AUSTIN, Texas — Up to 11 catalytic converters were stolen from Austin-Bergstrom International Airport (AUS) parking lots during the busy Memorial Day travel period.
AUS said it received five reports, while police received three similar reports and 311 received three. No agency is keeping a master set of data, so there is possible overlap with the reports.
Security footage shows a blue sedan entering a garage and a man in a white shirt exiting the car. The man took a catalytic converter from a truck parked beside him, placed it in his sedan's trunk and drove off. Police are searching for the suspect.
KVUE spoke with a woman who said she was hit this holiday weekend, and her catalytic converter was stolen from the Blue Garage next to the airport.
"I parked my car in the Blue Garage as I do all the time for work," said Nikki Martz. "I have to travel a lot, so this is really common."
Things quickly got uncommon for Martz as she returned from her two-day trip to Miami on Monday morning.
"We got to our car, started it up, and it was so loud," said Martz. "My husband was like, first he was like, 'What did you do? Did you hit something?'"
Martz said her husband looked under their car and saw the catalytic converter was ripped from her pickup truck.
"Somebody had literally sawed off our catalytic converter, just two cuts and pulled it off," said Martz.
The theft happened as her truck sat in the Blue Garage at the airport that requires payment to park.
"There's cameras and there's lights everywhere," said Martz. "So I was shocked. I couldn't believe that somebody had the ability to do this in an airport parking garage."
An airport spokesperson said thieves targeted at least three other cars in economy lots over the weekend, which included:
- An email at 7:07 p.m. on Monday night regarding a theft in an economy lot (not in a garage)
- A phone call on Tuesday morning around 9 a.m. for Lot D
- Another phone call on Tuesday afternoon for a catalytic converter threat out of Lot F.
A catalytic converter is an exhaust emission control device. Thieves steal the part and sell it as scrap metal for cash.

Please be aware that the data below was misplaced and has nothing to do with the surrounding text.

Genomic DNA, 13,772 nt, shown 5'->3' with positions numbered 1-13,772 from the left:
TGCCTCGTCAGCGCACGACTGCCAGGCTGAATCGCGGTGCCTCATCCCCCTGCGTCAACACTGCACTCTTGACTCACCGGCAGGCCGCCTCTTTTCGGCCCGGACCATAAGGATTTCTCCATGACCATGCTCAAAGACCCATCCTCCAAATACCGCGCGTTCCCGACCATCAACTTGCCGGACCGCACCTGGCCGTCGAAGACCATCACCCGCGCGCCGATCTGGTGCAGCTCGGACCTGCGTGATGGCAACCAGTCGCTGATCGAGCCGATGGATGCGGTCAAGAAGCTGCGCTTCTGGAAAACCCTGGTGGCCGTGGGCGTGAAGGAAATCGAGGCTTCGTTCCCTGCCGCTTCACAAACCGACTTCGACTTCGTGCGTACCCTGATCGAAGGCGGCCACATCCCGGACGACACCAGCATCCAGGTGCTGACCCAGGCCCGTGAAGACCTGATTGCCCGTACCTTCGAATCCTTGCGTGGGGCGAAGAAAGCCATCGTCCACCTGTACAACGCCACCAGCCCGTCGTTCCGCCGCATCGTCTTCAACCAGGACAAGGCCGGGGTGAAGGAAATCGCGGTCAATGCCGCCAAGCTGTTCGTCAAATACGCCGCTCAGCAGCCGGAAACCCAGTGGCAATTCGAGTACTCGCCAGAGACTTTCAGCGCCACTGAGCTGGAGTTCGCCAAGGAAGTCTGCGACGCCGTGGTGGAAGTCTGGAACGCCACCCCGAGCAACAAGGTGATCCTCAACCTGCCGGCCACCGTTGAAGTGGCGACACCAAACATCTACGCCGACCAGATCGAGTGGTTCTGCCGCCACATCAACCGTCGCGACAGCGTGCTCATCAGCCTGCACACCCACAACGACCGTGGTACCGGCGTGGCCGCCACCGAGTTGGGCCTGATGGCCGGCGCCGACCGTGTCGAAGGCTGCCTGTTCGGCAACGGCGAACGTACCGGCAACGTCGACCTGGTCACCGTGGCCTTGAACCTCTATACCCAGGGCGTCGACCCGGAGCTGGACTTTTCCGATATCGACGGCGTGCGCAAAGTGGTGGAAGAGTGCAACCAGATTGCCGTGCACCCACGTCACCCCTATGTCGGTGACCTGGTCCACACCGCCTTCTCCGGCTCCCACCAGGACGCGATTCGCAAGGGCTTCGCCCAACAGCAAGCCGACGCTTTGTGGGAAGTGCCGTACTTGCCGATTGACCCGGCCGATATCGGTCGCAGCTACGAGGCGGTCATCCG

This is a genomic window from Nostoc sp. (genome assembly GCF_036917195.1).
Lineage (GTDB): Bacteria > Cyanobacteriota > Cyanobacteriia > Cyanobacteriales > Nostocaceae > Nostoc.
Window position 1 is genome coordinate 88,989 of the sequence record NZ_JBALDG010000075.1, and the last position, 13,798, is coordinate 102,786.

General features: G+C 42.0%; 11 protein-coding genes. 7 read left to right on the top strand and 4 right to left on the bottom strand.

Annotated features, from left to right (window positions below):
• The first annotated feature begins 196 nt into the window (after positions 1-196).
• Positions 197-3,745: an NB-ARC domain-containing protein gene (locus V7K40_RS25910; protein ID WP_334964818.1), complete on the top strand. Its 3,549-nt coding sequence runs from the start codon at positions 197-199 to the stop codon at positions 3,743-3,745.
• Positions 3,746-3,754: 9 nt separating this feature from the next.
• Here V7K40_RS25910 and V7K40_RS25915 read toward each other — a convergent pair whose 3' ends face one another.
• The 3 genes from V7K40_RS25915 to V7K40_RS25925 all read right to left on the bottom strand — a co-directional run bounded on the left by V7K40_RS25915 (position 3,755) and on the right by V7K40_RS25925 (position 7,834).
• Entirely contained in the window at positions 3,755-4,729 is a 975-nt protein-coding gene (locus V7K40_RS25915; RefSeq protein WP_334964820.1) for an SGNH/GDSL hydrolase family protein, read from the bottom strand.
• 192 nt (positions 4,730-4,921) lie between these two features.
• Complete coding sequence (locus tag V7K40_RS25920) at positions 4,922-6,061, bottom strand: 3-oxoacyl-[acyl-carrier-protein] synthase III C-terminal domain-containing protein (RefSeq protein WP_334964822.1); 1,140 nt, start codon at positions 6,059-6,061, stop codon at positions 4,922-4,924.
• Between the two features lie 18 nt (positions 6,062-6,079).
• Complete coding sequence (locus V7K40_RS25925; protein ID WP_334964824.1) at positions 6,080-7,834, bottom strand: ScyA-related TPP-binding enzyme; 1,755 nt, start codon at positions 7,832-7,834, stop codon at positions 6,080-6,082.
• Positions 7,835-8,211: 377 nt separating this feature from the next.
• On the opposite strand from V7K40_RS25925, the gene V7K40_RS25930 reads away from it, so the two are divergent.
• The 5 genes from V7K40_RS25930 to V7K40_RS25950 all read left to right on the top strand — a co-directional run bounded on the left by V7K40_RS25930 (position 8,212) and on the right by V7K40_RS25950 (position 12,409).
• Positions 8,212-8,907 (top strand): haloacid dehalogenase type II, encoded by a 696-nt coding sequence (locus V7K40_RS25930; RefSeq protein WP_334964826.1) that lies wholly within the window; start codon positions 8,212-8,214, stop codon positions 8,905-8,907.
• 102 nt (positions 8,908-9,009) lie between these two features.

"They can cut them within like 30 seconds and get them in and out," said Need a Brake Mobile Mechanic owner Matt Fuller.
Fuller said he gets weekly calls from clients in Martz's situation.
He said while there isn't much you can do, getting a cover or lock for the part can at least slow thieves down. That is advice Martz is taking, along with other precautions.
"So probably be leaning more towards just getting dropped off versus parking the car there," Martz.
Martz said she filed a police report on Monday morning.
Det. Jeff Sarrels of the Austin Police Department's Commercial Burglary Unit said vehicle alarms or converters with high temperature paint or identifying information etched on can help prevent such crimes from occurring.
Anyone who finds themselves in this situation should call the APD to file a report. Airport and ABIA Parking staff will be assisting the police with their investigation, an airport spokesperson told KVUE.
Sarrels added that these devices can be sold for anywhere from $200 to $800. On some newer Toyota Priuses, they could reach up to $1,400.
AUS said ABIA Parking representatives patrol all lots and garages to respond to customers needing assistance and will alert the police if they witness a crime, such as a vehicle theft, in progress. Customers can all APD or Airport Communications at 512-530-2242 if they notice suspicious behavior at the airport.
APD officers are stationed at the airport and an APD office is located on the airport property.
The airport said all parking lots and garages are equipped with CCTV cameras that monitor the operations 24/7.
AUS had two of its five busiest days ever over Memorial Day weekend. Monday, May 30, was the airport’s third busiest day, with 33,828 fliers, while Friday, May 27, was the airport’s fifth busiest day, with 33,621 fliers.
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